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Triclosan targets miR-144 abnormal expression to induce neurodevelopmental toxicity mediated by activating PKC/MAPK signaling pathway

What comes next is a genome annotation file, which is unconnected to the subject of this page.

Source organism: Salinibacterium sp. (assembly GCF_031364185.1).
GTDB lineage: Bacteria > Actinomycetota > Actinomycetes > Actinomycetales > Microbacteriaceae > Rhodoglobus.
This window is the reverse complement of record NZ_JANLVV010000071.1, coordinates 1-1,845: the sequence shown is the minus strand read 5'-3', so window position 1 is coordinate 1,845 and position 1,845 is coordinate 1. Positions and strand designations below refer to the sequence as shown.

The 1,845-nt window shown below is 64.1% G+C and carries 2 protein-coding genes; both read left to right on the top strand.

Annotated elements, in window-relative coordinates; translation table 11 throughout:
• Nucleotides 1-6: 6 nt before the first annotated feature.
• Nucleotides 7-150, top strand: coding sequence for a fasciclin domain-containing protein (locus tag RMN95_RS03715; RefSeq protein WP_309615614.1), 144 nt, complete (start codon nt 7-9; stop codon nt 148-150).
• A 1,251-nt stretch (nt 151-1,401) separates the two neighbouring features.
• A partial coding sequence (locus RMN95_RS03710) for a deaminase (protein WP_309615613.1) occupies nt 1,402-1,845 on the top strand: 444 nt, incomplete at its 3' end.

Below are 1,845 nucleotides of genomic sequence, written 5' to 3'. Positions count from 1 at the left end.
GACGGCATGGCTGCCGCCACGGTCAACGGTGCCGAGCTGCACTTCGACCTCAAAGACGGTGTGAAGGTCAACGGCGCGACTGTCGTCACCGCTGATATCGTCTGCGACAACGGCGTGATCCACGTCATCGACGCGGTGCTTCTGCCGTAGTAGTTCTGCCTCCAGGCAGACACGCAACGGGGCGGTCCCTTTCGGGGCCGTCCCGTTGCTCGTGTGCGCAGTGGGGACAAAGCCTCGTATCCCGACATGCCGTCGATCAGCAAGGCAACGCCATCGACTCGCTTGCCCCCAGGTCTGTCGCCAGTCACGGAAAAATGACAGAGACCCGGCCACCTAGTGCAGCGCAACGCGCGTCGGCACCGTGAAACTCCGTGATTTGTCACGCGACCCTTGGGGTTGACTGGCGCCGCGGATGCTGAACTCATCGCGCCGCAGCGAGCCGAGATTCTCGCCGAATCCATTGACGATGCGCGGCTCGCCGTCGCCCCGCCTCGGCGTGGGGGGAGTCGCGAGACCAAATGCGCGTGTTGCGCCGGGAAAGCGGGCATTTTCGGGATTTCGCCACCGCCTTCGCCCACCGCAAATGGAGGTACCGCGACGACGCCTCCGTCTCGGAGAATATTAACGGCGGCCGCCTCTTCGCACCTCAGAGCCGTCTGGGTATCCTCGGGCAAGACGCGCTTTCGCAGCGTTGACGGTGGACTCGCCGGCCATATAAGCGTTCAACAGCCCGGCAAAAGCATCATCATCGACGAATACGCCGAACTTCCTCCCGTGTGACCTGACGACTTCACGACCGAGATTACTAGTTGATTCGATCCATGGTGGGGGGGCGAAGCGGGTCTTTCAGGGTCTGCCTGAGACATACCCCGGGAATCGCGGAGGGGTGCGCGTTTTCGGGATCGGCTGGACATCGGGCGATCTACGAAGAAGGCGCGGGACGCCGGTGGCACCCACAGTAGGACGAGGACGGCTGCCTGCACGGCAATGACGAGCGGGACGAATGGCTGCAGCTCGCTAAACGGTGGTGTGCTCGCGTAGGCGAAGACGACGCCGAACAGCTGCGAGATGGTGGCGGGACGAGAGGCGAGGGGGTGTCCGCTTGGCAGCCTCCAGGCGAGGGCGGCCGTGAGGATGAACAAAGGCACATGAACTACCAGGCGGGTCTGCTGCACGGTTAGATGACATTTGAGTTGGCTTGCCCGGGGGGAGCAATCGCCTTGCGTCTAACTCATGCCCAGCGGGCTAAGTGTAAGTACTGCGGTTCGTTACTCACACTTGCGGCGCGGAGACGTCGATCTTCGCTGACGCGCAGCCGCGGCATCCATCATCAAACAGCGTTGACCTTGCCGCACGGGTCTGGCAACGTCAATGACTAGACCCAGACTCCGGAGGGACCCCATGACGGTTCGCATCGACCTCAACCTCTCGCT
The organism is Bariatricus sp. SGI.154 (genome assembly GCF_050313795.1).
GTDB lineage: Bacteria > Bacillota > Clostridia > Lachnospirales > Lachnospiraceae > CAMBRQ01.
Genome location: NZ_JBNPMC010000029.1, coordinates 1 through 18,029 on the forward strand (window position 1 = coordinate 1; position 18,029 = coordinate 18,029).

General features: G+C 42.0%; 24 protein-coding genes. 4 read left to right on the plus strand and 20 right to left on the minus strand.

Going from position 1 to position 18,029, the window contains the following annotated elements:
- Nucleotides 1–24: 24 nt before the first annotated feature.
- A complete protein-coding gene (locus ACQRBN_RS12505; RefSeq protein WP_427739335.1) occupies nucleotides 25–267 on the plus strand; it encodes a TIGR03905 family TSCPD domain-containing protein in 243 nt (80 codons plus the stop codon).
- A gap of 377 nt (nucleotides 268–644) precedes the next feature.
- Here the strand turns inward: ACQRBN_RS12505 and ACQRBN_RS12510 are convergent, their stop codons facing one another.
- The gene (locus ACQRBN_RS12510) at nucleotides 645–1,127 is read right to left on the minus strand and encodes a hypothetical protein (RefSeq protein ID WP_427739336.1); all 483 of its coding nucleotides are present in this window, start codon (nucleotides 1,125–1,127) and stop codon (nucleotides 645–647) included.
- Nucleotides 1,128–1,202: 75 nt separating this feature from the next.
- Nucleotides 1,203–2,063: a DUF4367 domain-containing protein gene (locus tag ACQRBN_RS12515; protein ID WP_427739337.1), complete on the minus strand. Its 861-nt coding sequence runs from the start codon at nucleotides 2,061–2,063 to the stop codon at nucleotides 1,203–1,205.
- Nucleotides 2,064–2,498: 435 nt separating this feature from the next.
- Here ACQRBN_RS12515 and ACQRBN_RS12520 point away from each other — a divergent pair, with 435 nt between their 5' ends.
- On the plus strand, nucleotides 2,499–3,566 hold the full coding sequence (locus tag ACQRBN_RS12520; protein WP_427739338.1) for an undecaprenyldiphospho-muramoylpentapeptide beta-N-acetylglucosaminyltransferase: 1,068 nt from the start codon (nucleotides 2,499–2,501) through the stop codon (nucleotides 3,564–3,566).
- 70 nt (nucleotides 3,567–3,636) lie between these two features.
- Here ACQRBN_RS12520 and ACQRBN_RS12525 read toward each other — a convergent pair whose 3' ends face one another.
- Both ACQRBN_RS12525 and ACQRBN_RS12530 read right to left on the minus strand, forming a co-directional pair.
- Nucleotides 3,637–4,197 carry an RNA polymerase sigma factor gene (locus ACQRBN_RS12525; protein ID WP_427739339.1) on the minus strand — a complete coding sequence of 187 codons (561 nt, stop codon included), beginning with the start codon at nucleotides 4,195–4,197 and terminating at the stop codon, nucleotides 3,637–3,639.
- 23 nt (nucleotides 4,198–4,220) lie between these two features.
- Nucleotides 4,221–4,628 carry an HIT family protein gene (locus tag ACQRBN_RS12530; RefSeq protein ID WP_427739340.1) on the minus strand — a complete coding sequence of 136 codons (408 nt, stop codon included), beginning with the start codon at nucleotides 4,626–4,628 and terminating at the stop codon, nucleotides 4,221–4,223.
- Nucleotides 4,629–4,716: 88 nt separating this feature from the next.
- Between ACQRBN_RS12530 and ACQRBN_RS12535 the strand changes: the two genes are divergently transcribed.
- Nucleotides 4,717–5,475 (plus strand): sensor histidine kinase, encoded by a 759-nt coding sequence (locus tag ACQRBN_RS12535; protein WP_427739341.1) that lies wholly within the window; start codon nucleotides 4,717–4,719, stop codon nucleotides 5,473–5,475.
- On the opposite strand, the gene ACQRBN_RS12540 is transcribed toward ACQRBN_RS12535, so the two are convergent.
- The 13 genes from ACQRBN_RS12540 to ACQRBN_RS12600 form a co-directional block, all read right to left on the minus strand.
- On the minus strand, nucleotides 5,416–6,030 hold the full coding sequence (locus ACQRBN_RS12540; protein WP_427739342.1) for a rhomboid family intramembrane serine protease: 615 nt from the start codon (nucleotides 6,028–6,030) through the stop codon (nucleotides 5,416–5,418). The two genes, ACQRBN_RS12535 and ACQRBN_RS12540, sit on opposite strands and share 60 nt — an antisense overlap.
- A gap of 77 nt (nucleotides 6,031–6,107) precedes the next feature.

Although the previous research confirmed that triclosan (TCS) induced an estrogen effect by acting on a novel G-protein coupled estrogen-membrane receptor (GPER), the underlying mechanisms by which downstream pathways induce neurotoxicity remain unclear after TCS activation of GPER. By employing a series of techniques (Illumina miRNA-seq, RT-qPCR, and artificial intervention of miRNA expression), we screened out four important miRNAs, whose target genes were directly/indirectly involved in neurodevelopment and neurobehavior. Especially, the miR-144 up-regulation caused vascular malformation and severely affected hair-cell development and lateral-line-neuromast formation, thereby causing abnormal motor behavior. After microinjecting 1-2-cell embryos, the similar phenotypic malformations as those induced by TCS were observed, including aberrant neuromast, cuticular-plate development and motor behavior. By KEGG pathway enrichment analysis, these target genes were demonstrated to be mainly related to the PKC/MAPK signaling pathway. When a PKC inhibitor was used to suppress the PKC/MAPK pathway, a substantial alleviation of TCS-induced neurotoxicity was observed. Therefore, TCS acts on GPER to activate the downstream PKC/MAPK signaling pathway, further up-regulating miR-144 expression and causing abnormal modulation of these nerve-related genes to trigger neurodevelopmental toxicity. These findings unravel the molecular mechanisms of TCS-induced neurodegenerative diseases, and offer theoretical guidance for TCS-pollution early warning and management.

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